Weighing the Costs and Benefits of Mexican Immigration

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GRIN Verlag, 2010 - 28 pages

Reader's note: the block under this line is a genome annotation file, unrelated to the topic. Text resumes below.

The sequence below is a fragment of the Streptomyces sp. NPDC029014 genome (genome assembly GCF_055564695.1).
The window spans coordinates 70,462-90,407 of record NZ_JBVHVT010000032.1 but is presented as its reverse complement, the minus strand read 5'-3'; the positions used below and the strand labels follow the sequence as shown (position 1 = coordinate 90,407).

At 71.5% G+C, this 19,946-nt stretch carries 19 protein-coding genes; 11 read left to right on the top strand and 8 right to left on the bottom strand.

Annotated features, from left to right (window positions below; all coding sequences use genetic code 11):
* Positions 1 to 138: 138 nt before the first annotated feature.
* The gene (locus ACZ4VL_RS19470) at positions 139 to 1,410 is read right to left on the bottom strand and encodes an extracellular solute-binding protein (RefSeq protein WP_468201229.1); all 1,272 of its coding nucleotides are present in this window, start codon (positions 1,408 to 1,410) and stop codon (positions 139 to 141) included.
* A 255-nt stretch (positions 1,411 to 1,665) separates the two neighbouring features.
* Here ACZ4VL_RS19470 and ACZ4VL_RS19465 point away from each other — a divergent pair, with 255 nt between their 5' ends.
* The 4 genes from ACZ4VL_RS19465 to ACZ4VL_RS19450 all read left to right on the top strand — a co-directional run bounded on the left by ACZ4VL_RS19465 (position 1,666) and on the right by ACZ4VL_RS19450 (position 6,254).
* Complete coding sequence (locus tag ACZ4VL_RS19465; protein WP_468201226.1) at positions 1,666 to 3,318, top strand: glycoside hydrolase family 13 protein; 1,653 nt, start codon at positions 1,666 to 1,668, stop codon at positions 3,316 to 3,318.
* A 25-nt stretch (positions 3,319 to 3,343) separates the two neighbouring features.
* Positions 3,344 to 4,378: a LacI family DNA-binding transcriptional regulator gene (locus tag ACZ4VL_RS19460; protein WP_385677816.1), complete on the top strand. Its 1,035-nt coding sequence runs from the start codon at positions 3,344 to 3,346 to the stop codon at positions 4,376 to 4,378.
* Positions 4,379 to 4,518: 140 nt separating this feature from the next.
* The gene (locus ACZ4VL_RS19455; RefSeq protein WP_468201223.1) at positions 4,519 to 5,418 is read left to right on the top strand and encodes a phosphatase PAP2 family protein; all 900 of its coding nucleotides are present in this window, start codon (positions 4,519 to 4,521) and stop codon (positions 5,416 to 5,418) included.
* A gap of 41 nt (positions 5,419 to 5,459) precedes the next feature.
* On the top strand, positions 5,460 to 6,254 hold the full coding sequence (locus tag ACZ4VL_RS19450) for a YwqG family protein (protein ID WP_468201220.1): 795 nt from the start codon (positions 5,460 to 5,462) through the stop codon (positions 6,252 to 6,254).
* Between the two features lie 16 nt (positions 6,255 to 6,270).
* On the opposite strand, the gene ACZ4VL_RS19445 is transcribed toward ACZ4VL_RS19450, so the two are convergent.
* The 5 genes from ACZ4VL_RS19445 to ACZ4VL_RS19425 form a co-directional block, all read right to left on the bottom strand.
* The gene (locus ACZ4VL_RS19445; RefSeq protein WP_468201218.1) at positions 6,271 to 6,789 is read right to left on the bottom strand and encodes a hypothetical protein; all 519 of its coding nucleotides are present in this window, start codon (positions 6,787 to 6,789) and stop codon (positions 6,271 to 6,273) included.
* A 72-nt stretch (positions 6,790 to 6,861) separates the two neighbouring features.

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Seminar paper from the year 2010 in the subject American Studies - Culture and Applied Geography, grade: 2,3, University of Kassel, language: English, abstract: The topic of immigration is a thorny issue in the American society. Specifically, the issue of illegal immigration is a burning issue. A record 12.7 million immigrants lived in the United States in 2008, a 17-fold increase since 1970. Mexicans now account for about one third of all immigrants living in the United States, and more than half of them are unauthorized1. Looking at these statistics it is agreeable that Mexicans are representing the most noticeable immigration group in the U.S. and compared to other minority groups are of most greatness to American society. By thinking of Mexican Americans today the most discussed question arises. Are they burden for the country or simply a source of cheap labor? In 2002 the book with intriguing name "The Death of the West" was published and immediately caused contradictory responses and recognition at the same time, connected to the burning issues published in this book. The book is written by the well known American politician Patrick J. Buchanan, the former main adviser of U.S. Presidents Richard Nixon and Ronald Reagan and devoted to the analysis of hazards representing deadly threats to the existence of the western civilization. The mass immigration, caused by requirement of labor in the developed countries, is one of those hazards. According to the author the fact that an overwhelming part of the immigrants, coming to these countries, are representatives of other races, religions and cultures can change not only ethnic structure of the population, but also the historically developed shape of the West as a whole, its character and foundations. Mexicans, coming to the U.S., in many cases illegally, represent that mass immigration and because of their high number, raise some doubts in American society, whether

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